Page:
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Aldose Reductase Inhibitors from the Nature

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Aldose reductase (AR) is an NADPH-dependent enzyme that catalyses the reduction of the aldehyde to the corresponding alcohols. Diabetic complications including neuropathy, nephropathy, cataracts and retinopathy are considerately caused by accumulation of sorbitol, which is produced from glucose by AR in polyol pathway. The aim of AR inhibitor therapy is to normalize the elevated flux of blood and sorbitol through the polyol pathway in the target tissue. A large number of inhibitors have been prepared synthetically, and some of them are used therapeutically. However, none of them is satisfactory. From the plants, many AR inhibitors have been found, which are discussed in this review. By the structure based functioning of AR and its inhibitors, some will be developed promising in the treatment of diabetic complications. The main structural features of the inhibitors will be a polar head group and a hydrophobic ring system. The plants that contain the AR inhibitors may prevent from diabetic complications.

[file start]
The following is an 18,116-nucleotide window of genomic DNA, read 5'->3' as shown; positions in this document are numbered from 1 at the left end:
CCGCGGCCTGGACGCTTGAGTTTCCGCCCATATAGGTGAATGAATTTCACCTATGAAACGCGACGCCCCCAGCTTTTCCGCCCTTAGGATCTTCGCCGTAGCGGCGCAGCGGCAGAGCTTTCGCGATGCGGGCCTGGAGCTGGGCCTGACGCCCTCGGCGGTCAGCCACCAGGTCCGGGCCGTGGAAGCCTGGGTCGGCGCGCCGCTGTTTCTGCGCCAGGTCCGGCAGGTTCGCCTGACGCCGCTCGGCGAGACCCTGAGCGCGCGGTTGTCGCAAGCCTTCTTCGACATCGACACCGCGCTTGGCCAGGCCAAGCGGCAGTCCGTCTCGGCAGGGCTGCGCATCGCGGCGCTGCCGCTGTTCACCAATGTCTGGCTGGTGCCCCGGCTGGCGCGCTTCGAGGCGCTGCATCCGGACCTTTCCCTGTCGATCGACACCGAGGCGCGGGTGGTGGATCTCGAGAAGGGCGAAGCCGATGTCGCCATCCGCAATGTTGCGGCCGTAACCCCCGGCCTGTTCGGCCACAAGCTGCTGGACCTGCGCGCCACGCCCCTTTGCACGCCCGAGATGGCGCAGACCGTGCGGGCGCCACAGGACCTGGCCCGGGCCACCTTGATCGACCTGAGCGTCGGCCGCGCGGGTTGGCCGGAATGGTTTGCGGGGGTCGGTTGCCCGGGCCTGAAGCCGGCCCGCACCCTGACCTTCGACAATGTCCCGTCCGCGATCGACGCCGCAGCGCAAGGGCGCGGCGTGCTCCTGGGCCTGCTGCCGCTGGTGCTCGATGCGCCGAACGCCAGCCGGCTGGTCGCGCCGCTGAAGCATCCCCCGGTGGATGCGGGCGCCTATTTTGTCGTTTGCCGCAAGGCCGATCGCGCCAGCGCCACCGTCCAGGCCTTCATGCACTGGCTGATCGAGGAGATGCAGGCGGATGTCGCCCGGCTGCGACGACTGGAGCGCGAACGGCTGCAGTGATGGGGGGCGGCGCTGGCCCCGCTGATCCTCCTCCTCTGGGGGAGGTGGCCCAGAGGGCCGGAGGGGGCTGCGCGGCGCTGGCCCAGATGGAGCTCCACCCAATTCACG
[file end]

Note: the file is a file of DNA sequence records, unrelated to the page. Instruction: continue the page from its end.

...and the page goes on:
Keywords: acids; aldose reductase (ar) inhibitors; chalcones; coumarins; ellagic acids; flavanones; flavanonols; flavones; flavonols; isoflavones

Document Type: Review Article


Affiliations: Department of Natural Medicinal Chemistry, Faculty of Pharmacy, Kobe Pharmaceutical University, Motoyamakitamachi 4-19-1, Higashinadaku, Kobe 658-8558, Japan.

Publication date: August 1, 2003

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  • Current Medicinal Chemistry covers all the latest and outstanding developments in medicinal chemistry and rational drug design. Each issue contains a series of timely in-depth reviews written by leaders in the field covering a range of the current topics in medicinal chemistry. Current Medicinal Chemistry is an essential journal for every medicinal chemist who wishes to be kept informed and up-to-date with the latest and most important developments.

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